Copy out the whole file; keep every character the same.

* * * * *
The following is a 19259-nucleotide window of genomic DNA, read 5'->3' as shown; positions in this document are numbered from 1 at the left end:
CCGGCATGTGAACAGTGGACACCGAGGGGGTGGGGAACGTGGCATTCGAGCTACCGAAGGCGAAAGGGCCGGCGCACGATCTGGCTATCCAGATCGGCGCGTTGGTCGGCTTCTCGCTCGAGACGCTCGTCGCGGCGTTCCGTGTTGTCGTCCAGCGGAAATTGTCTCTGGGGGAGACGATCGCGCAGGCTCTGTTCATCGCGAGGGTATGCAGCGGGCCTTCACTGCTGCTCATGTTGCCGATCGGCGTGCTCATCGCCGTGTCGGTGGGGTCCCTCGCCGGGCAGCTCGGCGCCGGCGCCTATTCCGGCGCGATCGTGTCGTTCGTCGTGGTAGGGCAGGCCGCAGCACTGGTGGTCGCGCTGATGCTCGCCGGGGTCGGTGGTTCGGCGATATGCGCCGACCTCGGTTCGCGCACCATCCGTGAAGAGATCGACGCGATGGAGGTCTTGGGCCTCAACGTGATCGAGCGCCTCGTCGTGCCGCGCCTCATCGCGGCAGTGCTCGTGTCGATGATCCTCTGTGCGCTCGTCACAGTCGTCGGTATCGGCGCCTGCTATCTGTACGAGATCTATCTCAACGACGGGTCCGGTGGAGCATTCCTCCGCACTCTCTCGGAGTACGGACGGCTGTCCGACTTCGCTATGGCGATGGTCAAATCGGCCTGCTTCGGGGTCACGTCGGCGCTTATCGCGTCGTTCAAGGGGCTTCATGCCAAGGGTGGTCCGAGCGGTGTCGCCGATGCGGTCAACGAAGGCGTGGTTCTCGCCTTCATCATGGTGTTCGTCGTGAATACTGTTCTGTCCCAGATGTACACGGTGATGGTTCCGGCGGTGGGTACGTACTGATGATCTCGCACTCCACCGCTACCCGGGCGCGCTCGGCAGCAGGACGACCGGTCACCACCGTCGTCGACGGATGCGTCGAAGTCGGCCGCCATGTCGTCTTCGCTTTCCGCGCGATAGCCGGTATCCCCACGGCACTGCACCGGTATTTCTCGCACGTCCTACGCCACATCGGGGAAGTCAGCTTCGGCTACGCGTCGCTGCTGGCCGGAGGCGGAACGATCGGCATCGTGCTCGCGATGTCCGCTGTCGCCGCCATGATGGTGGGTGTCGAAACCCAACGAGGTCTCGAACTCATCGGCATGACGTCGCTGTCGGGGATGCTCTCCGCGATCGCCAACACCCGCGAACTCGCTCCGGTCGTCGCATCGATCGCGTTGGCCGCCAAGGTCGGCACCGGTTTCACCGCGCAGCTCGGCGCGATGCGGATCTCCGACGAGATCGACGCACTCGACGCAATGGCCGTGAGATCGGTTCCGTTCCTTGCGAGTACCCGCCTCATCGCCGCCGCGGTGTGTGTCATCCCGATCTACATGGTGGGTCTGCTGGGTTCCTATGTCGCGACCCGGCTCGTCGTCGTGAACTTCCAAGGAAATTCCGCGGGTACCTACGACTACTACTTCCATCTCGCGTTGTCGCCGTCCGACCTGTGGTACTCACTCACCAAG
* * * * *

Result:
The following is a 19259-nucleotide window of genomic DNA, read 5'->3' as shown; positions in this document are numbered from 1 at the left end:
CCGGCATGTGAACAGTGGACACCGAGGGGGTGGGGAACGTGGCATTCGAGCTACCGAAGGCGAAAGGGCCGGCGCACGATCTGGCTATCCAGATCGGCGCGTTGGTCGGCTTCTCGCTCGAGACGCTCGTCGCGGCGTTCCGTGTTGTCGTCCAGCGGAAATTGTCTCTGGGGGAGACGATCGCGCAGGCTCTGTTCATCGCGAGGGTATGCAGCGGGCCTTCACTGCTGCTCATGTTGCCGATCGGCGTGCTCATCGCCGTGTCGGTGGGGTCCCTCGCCGGGCAGCTCGGCGCCGGCGCCTATTCCGGCGCGATCGTGTCGTTCGTCGTGGTAGGGCAGGCCGCAGCACTGGTGGTCGCGCTGATGCTCGCCGGGGTCGGTGGTTCGGCGATATGCGCCGACCTCGGTTCGCGCACCATCCGTGAAGAGATCGACGCGATGGAGGTCTTGGGCCTCAACGTGATCGAGCGCCTCGTCGTGCCGCGCCTCATCGCGGCAGTGCTCGTGTCGATGATCCTCTGTGCGCTCGTCACAGTCGTCGGTATCGGCGCCTGCTATCTGTACGAGATCTATCTCAACGACGGGTCCGGTGGAGCATTCCTCCGCACTCTCTCGGAGTACGGACGGCTGTCCGACTTCGCTATGGCGATGGTCAAATCGGCCTGCTTCGGGGTCACGTCGGCGCTTATCGCGTCGTTCAAGGGGCTTCATGCCAAGGGTGGTCCGAGCGGTGTCGCCGATGCGGTCAACGAAGGCGTGGTTCTCGCCTTCATCATGGTGTTCGTCGTGAATACTGTTCTGTCCCAGATGTACACGGTGATGGTTCCGGCGGTGGGTACGTACTGATGATCTCGCACTCCACCGCTACCCGGGCGCGCTCGGCAGCAGGACGACCGGTCACCACCGTCGTCGACGGATGCGTCGAAGTCGGCCGCCATGTCGTCTTCGCTTTCCGCGCGATAGCCGGTATCCCCACGGCACTGCACCGGTATTTCTCGCACGTCCTACGCCACATCGGGGAAGTCAGCTTCGGCTACGCGTCGCTGCTGGCCGGAGGCGGAACGATCGGCATCGTGCTCGCGATGTCCGCTGTCGCCGCCATGATGGTGGGTGTCGAAACCCAACGAGGTCTCGAACTCATCGGCATGACGTCGCTGTCGGGGATGCTCTCCGCGATCGCCAACACCCGCGAACTCGCTCCGGTCGTCGCATCGATCGCGTTGGCCGCCAAGGTCGGCACCGGTTTCACCGCGCAGCTCGGCGCGATGCGGATCTCCGACGAGATCGACGCACTCGACGCAATGGCCGTGAGATCGGTTCCGTTCCTTGCGAGTACCCGCCTCATCGCCGCCGCGGTGTGTGTCATCCCGATCTACATGGTGGGTCTGCTGGGTTCCTATGTCGCGACCCGGCTCGTCGTCGTGAACTTCCAAGGAAATTCCGCGGGTACCTACGACTACTACTTCCATCTCGCGTTGTCGCCGTCCGACCTGTGGTACTCACTCACCAAG